Reality
People don¶t always respond as their leaders want them to

Reality:

You contract HIV/AIDS through specific things you do«

IV drug use Unprotected sexual intercourse with HIV+ person Give birth to or nurse a baby if you are HIV+

HIV HIV

Reality:

Or have done to you«

Blood transfusion Medical procedure Sexual violence

Perspective
HIV/AIDS is the worst epidemic the world has ever seen 
Worldwide  No cure  Virus mutates

HIV/AIDS

³³ ³³ ³³

90% of those with HIV don·t know they have it

90%

Perspective
The development of an effective drug takes years, if not decades Testing it for safety adds additional time So does finding safe & effective ways to bring it to people

Perspective
HIV/AIDS is preventable through education HIV/AIDS

Journalists are educators 
We provide information  We provide context  We show real people dealing with real issues

³³ ³³ ³³

Subjects to consider when we want to do ethical stories about HIV/AIDS
Language 
Words & pictures  Describing various causes  Ignoring a specific ´causeµ  Blaming the person  Eliminating overcharged language ³ ³ ³ ³ ³

³

Accuracy 
More than notetaking

Privacy The stories of people

Language to avoid
Plague Disease ´Catchingµ AIDS Infected with Victims Patients (unless they are hospitalized) Homosexuals Drug users

««

Better choices to consider
Epidemic Illness A person with HIV/AIDS Someone who has « Men who have sex with men IV drug use

/ ««

Why do we want to be ´value-neutralµ in our language?
Highly-charged emotional language can separate subject from reality. People who are struggling with a disability or medical issue have to work twice as hard to be accepted on their own ² without having to fight misleading labels.

For accuracy «
Get the best medical & scientific sources you can find The time to develop sources is BEFORE you need them Use pictures & graphics DEVELOP A MENTOR!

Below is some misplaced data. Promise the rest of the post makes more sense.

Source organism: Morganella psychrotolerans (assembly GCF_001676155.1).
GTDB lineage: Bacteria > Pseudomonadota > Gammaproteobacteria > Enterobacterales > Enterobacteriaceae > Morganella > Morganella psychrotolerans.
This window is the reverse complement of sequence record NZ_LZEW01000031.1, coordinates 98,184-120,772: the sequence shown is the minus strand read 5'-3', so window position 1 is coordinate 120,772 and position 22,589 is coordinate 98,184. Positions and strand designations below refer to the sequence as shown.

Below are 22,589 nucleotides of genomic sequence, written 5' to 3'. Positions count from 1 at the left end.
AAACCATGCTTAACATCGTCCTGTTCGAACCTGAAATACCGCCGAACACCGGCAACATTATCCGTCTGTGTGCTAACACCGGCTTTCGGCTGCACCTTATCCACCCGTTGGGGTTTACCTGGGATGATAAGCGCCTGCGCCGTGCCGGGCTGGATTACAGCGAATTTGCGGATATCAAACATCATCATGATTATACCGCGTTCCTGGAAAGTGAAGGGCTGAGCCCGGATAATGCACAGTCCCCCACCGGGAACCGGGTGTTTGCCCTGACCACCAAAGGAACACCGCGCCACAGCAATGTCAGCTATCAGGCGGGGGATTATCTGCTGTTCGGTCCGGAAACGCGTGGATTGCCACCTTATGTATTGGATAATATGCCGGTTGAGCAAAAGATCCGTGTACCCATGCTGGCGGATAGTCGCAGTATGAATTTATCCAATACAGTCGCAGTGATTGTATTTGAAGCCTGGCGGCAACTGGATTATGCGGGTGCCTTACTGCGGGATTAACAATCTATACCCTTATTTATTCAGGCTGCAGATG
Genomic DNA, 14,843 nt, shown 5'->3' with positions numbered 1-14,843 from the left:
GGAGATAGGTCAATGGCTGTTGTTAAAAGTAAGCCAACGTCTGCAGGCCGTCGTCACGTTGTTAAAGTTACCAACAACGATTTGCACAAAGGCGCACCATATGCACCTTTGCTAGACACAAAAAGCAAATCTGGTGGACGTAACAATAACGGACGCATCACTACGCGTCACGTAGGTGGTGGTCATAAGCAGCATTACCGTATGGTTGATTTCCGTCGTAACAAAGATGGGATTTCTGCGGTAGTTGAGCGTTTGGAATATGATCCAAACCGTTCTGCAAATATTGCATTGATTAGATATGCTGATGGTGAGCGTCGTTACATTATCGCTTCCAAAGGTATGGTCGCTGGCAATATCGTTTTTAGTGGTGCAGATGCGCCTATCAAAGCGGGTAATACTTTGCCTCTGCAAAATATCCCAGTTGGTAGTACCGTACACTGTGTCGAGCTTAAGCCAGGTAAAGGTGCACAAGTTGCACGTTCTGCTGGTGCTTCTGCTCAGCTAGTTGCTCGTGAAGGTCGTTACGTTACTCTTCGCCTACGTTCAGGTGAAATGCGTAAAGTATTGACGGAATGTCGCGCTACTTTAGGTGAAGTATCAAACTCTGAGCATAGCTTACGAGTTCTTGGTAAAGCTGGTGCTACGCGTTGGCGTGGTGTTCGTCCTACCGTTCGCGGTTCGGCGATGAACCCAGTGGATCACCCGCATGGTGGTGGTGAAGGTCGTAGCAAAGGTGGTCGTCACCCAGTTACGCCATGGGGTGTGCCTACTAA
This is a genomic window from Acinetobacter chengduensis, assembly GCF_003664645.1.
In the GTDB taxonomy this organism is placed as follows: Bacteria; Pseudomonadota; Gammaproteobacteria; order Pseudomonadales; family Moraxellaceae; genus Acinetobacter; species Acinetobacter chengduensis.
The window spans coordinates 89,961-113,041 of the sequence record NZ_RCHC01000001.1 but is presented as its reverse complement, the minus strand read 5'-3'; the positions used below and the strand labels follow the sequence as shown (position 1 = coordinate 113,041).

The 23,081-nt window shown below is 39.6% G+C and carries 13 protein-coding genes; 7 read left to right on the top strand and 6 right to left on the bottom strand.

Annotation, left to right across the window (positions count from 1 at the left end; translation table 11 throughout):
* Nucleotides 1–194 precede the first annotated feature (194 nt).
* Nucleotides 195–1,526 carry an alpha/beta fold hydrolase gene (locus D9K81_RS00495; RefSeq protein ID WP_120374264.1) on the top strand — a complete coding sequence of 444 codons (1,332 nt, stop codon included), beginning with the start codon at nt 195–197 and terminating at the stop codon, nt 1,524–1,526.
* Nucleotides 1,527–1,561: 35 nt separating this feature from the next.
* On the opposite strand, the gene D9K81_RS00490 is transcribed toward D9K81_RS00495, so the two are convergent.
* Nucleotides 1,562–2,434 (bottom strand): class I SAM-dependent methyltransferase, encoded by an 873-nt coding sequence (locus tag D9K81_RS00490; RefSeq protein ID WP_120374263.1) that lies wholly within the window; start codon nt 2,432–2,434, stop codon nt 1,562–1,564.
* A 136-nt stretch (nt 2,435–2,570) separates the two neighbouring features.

A mentor is « ««
One of the most important tools you can have Someone to bounce ideas off of Someone who can help you with accuracy

Privacy
Individuals have a right to privacy Journalists have an obligation to show and tell the truth Do they conflict?

YES!

Questions as you consider this conflict

LAWS regarding local, district, state, regional or national rights to privacy LAWS regarding society·s right to know Human rights EXAMPLES in which your society has wrestled with this conflict

From your experience, would an ethical journalist « «

Write/broadcast a story before talking to the subject? Make up facts? Make up quotes?

From your experience, if you ever saw these bad practices taking place in your newsroom, what should you do?

Tell the editor? Complain to the union? Tell the advocacy groups?

If some one is victimized by bad journalism, what can or should he or she do? /

Complain to the editor or publisher? Hire a lawyer? other

When ethical concerns are lacking, there is plenty of opportunity for stigma to flourish

Sources of Stigmatization
Gender-related Stigma  Impact of HIV/AIDS can disproportionately effect women due to pre-existing economic, educational, cultural and social inequities 

Disease identified with female sex workers and/or with promiscuous males

Sexual Stigma  Associated with sexually transmitted diseases, homosexuality, promiscuity, prostitution, and sexual ´devianceµ